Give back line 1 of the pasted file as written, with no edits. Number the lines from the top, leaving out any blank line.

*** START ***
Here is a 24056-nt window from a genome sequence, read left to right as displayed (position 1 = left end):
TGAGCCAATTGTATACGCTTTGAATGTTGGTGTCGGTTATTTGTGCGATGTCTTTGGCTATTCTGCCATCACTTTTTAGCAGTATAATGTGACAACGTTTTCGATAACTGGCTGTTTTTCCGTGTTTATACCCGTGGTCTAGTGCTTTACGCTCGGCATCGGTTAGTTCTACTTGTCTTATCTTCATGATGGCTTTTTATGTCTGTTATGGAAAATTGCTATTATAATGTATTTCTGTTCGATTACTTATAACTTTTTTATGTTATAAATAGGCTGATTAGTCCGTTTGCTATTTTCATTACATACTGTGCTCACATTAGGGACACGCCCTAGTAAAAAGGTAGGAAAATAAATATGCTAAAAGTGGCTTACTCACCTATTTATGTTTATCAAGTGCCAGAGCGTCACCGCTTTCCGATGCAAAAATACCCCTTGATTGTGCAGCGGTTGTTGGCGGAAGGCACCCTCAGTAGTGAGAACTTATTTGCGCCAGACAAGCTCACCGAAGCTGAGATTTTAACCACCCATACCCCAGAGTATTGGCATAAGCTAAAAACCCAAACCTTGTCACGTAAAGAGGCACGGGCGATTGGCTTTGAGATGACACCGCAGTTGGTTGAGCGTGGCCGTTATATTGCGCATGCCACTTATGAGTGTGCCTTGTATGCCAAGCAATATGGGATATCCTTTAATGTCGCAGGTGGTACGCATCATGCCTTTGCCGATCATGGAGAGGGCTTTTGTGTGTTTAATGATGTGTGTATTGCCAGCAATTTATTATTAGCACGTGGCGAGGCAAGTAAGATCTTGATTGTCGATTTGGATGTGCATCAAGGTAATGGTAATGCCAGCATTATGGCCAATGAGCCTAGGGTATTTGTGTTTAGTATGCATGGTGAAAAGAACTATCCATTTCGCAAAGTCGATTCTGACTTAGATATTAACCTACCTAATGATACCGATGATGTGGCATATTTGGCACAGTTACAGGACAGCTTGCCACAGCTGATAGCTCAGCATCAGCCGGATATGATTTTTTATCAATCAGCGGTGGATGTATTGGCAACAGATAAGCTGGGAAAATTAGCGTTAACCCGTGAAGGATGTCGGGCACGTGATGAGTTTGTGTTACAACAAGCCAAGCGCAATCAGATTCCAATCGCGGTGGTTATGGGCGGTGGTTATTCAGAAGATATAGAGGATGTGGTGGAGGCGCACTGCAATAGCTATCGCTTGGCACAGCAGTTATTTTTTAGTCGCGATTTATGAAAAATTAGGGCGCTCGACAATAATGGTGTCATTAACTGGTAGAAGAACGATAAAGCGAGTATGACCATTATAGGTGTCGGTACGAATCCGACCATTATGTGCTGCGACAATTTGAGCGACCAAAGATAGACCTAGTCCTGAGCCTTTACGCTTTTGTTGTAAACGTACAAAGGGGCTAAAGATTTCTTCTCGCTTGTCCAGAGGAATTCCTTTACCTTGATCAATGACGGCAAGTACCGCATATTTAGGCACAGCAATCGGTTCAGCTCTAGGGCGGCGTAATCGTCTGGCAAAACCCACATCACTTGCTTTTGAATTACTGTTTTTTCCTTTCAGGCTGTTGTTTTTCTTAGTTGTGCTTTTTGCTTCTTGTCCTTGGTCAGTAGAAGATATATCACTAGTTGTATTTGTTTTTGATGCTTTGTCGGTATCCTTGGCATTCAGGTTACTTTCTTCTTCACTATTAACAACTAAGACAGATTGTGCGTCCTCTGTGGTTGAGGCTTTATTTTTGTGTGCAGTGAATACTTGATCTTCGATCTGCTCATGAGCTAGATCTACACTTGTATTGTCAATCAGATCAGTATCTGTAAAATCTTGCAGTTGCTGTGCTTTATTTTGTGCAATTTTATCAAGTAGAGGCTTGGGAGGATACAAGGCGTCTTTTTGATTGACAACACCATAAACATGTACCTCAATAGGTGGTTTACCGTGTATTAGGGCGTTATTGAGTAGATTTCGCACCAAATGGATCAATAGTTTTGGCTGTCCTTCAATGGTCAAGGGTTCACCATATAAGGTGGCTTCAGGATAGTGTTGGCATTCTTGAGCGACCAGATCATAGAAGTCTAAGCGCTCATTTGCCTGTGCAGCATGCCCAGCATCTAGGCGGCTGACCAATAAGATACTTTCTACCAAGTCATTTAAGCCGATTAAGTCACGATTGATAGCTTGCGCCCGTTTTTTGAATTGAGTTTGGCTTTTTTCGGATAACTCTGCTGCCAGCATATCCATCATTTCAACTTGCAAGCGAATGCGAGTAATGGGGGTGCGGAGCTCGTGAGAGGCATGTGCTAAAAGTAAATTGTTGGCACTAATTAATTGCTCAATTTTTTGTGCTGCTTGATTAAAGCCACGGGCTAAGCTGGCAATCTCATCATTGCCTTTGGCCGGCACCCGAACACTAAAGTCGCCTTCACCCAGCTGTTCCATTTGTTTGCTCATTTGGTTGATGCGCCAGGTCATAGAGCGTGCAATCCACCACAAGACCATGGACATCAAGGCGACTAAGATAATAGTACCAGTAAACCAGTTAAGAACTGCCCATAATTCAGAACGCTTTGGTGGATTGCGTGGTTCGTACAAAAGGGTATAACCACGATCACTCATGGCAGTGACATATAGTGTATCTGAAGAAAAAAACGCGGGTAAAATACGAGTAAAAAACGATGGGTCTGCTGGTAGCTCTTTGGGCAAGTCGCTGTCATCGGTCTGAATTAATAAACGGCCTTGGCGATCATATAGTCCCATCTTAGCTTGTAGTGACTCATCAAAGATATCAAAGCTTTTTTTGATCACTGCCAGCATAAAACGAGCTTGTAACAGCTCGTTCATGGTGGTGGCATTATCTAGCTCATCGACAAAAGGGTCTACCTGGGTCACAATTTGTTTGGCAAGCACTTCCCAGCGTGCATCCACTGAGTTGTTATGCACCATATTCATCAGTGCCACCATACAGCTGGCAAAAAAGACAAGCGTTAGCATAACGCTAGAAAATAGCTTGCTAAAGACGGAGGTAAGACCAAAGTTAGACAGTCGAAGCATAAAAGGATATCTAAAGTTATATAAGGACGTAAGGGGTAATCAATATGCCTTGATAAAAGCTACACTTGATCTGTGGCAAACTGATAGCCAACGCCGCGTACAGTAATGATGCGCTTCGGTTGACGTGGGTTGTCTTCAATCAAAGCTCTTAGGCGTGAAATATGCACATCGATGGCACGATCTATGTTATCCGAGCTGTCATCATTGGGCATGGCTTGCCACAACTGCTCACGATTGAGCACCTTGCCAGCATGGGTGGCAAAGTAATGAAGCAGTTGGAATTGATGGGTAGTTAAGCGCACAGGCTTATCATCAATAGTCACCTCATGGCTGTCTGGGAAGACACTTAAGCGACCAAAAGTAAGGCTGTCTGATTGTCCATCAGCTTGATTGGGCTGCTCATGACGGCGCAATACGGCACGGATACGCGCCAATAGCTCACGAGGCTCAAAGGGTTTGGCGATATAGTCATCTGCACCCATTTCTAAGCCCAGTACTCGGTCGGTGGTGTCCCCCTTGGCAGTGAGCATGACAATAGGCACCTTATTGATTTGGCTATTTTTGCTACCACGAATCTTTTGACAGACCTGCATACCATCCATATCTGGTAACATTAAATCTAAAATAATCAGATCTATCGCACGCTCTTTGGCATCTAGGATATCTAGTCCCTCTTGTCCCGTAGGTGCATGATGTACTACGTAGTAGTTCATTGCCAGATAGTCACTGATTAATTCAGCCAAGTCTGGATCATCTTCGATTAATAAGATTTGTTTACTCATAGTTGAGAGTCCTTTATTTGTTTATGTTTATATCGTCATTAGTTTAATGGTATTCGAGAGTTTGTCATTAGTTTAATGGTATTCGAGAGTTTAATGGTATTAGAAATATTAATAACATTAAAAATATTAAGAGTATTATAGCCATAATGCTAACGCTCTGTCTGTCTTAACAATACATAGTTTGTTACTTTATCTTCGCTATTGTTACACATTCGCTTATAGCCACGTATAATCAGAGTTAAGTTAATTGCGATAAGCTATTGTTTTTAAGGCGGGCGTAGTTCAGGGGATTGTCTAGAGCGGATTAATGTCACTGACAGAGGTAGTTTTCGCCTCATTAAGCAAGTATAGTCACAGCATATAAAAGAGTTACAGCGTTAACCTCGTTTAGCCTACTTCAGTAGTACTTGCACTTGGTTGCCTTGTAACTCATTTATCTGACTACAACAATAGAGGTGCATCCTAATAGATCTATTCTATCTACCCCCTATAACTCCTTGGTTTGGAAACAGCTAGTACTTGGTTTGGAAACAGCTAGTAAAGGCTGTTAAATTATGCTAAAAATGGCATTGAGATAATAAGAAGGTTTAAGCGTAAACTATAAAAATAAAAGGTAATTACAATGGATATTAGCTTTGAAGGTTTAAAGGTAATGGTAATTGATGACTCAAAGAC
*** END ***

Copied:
Here is a 24056-nt window from a genome sequence, read left to right as displayed (position 1 = left end):